A Day in the Hanoi Work Life

5:00 AM Wake up to rooster crowing

5:01 AM Roll over and try to fall back asleep

6:40 AM Alarm goes off, hit snooze button

6:45 AM Alarm goes off, hit snooze button

6:50 AM Get out of bed and take ice cold shower (helps with trying to cope with the sweating caused by excessive heat and humidity)

7:10 AM Realize shower did no good as sweating commences again

7:15 AM Sit on terrace listening to rooster while putting on suntan lotion and checking email

7:30 AM Walk downstairs to have breakfast, which normally consists of two slices white bread with peanut butter, some fruit, two pieces Laughing Cow cheese spread, and instant coffee made with cold water.

7:55 AM Walk to the bus stop, being careful to avoid motorbikes driving on sidewalk and machete wielding sugar cane juice makers along the way.

8:05 AM – 8:20 AM Catch the bus. Stand between 50 of my closest, sweatiest friends and feel violated every time they grab, poke and prod as they try to get around me.

8:15 AM – 8:35 AM Get off the bus and walk to the office. On the way, make sure to:

  • Avoid walking between the crusty old guy squatting by the side of road waiting to fix flat tires and his air pump. We tried once, and he chased us down the sidewalk while cursing in Vietnamese (at least I assume he was cursing).
  • Not make eye contact with the mutant chickens caged in the public park. Seriously, these things look pissed off all the time; I think they’re bred for cock fighting or some other sinister plot to rule the world. If so, I wouldn’t want to get in the ring with any of these things.
  • Say hello and no thank you to motorbike taxi drivers who are always sitting down the street from the office (this is more of a formality now, as most of them no longer look up from their card games, bong smoking, or nap taking)
  • Say hello to the guys washing the rugs outside the karaoke bar
  • Say hello and wave as the shop owners’ kids run around us yelling “Hello!” “Goodbye!”

8:25 AM – 8:45 AM Arrive at work, making sure to take my shoes off upon entering the building (yes, I get to walk around work in my socks). At the moment, “work” mainly involves editing interview transcripts that have previously been translated from Vietnamese to English so that the results can be coded and analyzed. Sound interesting? Try reading essentially the same interview over and over again for 6 weeks. But, at least I know it’s for a good cause and I’m helping to complete a pretty major international aid project, Alive & Thrive (A&T). Plus, my roommate works there, too. So, I at least have another English speaker to hang out with. The funny thing is, the A&T project is working to promote and improve breastfeeding and early childhood nutrition to combat malnutrition and stunting. Why is that funny? Well, the job I left after getting burnt out was for an infant formula manufacturer which, of course, deals with infant and early childhood nutrition. Even on the other side of the world, I can’t get away from this stuff.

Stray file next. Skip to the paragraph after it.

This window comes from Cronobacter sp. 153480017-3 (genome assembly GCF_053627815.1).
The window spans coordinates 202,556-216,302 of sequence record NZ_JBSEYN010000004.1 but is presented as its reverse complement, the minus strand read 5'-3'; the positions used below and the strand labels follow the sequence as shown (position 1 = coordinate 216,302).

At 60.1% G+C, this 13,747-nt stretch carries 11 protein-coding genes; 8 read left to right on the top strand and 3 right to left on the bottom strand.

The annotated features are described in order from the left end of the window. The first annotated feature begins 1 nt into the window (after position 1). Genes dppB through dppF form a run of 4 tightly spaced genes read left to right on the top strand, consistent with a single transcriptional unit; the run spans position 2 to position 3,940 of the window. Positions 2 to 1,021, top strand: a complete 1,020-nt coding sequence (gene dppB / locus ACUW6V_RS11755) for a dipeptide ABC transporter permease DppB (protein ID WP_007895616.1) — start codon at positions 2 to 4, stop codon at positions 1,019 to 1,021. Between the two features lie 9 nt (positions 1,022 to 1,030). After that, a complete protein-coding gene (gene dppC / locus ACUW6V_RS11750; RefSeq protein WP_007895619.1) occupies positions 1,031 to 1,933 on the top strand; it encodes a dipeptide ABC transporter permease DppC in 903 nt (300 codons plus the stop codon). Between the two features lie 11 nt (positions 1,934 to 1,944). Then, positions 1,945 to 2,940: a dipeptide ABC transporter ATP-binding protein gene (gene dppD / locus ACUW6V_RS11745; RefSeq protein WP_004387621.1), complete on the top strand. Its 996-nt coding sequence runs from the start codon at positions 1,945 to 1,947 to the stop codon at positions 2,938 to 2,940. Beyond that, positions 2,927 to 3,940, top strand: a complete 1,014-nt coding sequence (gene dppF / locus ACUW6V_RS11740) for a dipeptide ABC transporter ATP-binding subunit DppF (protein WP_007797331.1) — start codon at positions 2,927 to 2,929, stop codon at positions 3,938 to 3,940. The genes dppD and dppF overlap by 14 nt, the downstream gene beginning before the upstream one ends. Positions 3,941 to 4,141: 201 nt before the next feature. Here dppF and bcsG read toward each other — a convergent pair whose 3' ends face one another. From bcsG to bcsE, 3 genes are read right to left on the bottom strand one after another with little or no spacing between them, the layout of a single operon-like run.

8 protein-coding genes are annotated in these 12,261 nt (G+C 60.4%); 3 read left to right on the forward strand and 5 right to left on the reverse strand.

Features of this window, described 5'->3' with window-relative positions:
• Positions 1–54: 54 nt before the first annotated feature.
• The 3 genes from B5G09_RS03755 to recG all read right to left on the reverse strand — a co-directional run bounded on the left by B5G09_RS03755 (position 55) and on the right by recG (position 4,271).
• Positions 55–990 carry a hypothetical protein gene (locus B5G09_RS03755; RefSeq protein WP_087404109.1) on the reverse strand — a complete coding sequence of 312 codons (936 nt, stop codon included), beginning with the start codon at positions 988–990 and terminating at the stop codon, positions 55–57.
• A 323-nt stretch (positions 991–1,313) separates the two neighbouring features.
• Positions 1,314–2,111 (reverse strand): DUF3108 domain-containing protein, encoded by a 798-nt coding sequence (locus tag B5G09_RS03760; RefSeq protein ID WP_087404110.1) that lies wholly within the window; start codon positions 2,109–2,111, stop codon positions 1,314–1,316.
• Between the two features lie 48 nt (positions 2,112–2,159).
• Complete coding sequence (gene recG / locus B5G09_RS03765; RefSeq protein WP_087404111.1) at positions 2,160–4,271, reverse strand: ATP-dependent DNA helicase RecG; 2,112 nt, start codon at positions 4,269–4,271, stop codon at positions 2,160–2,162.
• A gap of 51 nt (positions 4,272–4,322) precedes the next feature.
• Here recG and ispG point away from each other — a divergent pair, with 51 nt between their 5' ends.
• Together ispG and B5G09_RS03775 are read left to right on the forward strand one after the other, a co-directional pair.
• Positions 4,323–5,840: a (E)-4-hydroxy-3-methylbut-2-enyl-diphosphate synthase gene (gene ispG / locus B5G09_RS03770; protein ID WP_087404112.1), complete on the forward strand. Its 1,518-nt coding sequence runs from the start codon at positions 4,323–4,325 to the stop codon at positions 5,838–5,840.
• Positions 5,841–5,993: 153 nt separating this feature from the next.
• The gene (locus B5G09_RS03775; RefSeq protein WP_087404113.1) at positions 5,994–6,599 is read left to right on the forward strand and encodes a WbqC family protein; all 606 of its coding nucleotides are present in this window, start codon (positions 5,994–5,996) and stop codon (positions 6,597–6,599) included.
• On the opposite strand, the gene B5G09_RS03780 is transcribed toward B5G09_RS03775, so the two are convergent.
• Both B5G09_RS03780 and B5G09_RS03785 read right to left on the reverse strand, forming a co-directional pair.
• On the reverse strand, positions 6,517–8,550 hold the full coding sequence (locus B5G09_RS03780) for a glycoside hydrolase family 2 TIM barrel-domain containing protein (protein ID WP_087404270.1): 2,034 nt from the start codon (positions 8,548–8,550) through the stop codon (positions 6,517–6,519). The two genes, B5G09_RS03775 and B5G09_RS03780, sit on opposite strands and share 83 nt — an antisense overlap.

8:45 AM Check email for latest translation file to edit, log into Facebook, ensure air conditioning is on. Thought Facebook was blocked in Vietnam? Well, it is periodically. However, there are ways around that…

8:45 AM – 12:00 PM Edit translation file, fire up the music (Capital FM out of London is my choice) and start ridiculous Facebook chat discussions. With the 11 hour time difference between Vietnam and the Eastern US and Canada, when it’s daytime here, it’s nighttime there. So, I end up talking to all my roommates (yes, the same people I see in the morning and at night) on Facebook all day, everyday. It’s a kind of support group to help everyone make it through the day. Think spending time on Facebook at work is a cardinal sin (I’m looking at you corporate America)? I still get all my work done, and I could be napping, watching YouTube videos, or throwing darts (as many of my co-workers have done from time to time – okay, maybe I’ve done it, too).

12:00 PM – 12:30 PM Eat lunch with rest of office. The office is like one big, happy family – especially at lunch. They have a cook come in to make lunch for everyone, and we all sit around the table and eat a home cooked, family style Vietnamese meal. There’s a lot of Vietnamese spoken so I don’t really understand what’s going on all the time, but the food’s really good.

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